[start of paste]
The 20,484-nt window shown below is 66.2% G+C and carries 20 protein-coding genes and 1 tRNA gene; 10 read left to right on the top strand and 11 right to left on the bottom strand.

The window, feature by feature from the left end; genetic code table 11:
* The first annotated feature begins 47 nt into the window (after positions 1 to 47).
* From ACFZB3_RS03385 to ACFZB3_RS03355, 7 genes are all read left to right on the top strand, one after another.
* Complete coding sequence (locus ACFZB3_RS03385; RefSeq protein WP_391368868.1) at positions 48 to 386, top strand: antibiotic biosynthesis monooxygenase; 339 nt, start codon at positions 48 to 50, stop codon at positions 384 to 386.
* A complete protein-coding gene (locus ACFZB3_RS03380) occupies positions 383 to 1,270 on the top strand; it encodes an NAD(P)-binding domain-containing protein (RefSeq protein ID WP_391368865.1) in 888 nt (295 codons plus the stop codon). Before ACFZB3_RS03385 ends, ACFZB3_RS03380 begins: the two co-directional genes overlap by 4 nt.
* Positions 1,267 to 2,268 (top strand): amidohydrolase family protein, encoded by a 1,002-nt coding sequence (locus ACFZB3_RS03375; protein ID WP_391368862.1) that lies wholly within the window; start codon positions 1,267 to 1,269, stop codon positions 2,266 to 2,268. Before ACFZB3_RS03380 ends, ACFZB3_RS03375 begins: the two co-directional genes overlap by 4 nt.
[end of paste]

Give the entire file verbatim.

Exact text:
The 20,484-nt window shown below is 66.2% G+C and carries 20 protein-coding genes and 1 tRNA gene; 10 read left to right on the top strand and 11 right to left on the bottom strand.

The window, feature by feature from the left end; genetic code table 11:
* The first annotated feature begins 47 nt into the window (after positions 1 to 47).
* From ACFZB3_RS03385 to ACFZB3_RS03355, 7 genes are all read left to right on the top strand, one after another.
* Complete coding sequence (locus ACFZB3_RS03385; RefSeq protein WP_391368868.1) at positions 48 to 386, top strand: antibiotic biosynthesis monooxygenase; 339 nt, start codon at positions 48 to 50, stop codon at positions 384 to 386.
* A complete protein-coding gene (locus ACFZB3_RS03380) occupies positions 383 to 1,270 on the top strand; it encodes an NAD(P)-binding domain-containing protein (RefSeq protein ID WP_391368865.1) in 888 nt (295 codons plus the stop codon). Before ACFZB3_RS03385 ends, ACFZB3_RS03380 begins: the two co-directional genes overlap by 4 nt.
* Positions 1,267 to 2,268 (top strand): amidohydrolase family protein, encoded by a 1,002-nt coding sequence (locus ACFZB3_RS03375; protein ID WP_391368862.1) that lies wholly within the window; start codon positions 1,267 to 1,269, stop codon positions 2,266 to 2,268. Before ACFZB3_RS03380 ends, ACFZB3_RS03375 begins: the two co-directional genes overlap by 4 nt.